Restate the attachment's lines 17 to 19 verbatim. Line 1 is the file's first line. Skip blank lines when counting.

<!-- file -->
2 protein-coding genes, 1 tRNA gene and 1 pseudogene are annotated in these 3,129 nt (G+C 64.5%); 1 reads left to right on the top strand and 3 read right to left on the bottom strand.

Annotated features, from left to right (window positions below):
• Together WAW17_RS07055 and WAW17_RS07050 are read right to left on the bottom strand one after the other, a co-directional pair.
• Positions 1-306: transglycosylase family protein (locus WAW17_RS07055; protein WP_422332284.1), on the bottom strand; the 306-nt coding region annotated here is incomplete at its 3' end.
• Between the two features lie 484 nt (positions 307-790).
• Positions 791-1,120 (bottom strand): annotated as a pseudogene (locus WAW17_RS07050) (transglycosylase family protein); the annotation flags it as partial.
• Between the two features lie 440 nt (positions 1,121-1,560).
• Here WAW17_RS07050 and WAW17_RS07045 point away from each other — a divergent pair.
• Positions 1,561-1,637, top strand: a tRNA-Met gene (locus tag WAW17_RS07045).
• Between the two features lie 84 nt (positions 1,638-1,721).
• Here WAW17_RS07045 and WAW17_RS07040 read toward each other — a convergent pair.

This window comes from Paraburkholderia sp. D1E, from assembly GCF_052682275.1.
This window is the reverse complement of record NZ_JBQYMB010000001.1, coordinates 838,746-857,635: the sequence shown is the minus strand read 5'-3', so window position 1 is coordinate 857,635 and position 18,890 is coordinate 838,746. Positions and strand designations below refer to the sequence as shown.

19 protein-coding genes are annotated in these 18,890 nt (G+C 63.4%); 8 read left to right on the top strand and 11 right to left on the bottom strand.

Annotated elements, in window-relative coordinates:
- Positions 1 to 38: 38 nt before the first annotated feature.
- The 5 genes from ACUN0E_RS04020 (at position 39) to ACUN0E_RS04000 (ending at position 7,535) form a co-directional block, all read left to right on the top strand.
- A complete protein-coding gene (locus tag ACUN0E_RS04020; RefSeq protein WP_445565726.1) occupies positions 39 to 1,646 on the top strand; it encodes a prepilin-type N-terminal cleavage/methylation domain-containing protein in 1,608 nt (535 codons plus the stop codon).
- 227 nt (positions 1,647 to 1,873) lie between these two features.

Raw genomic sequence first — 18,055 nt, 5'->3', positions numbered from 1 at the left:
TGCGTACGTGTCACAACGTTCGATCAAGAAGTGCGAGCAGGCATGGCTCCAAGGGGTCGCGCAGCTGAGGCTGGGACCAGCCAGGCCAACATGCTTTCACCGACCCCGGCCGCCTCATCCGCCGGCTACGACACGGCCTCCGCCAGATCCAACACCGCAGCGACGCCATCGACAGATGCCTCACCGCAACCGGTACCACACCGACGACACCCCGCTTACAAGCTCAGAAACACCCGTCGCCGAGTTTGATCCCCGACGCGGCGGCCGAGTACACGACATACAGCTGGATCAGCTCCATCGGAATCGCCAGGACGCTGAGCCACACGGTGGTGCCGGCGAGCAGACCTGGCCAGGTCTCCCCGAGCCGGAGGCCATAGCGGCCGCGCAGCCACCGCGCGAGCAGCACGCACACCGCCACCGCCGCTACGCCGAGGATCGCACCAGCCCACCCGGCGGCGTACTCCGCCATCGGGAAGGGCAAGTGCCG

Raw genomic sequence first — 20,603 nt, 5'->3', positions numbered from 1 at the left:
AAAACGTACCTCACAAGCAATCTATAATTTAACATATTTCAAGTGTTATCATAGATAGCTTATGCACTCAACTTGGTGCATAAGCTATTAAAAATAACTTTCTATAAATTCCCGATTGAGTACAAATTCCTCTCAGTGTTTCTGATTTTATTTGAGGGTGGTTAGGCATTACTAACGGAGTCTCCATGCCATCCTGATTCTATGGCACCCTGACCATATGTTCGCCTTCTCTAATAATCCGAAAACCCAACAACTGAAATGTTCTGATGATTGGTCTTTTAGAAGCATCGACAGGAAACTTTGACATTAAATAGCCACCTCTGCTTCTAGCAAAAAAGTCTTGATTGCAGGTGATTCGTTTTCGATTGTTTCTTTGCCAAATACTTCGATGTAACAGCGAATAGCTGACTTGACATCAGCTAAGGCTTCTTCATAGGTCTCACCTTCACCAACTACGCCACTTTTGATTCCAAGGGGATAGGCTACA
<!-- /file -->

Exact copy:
- The 5 genes from ACUN0E_RS04020 (at position 39) to ACUN0E_RS04000 (ending at position 7,535) form a co-directional block, all read left to right on the top strand.
- A complete protein-coding gene (locus tag ACUN0E_RS04020; RefSeq protein WP_445565726.1) occupies positions 39 to 1,646 on the top strand; it encodes a prepilin-type N-terminal cleavage/methylation domain-containing protein in 1,608 nt (535 codons plus the stop codon).
- 227 nt (positions 1,647 to 1,873) lie between these two features.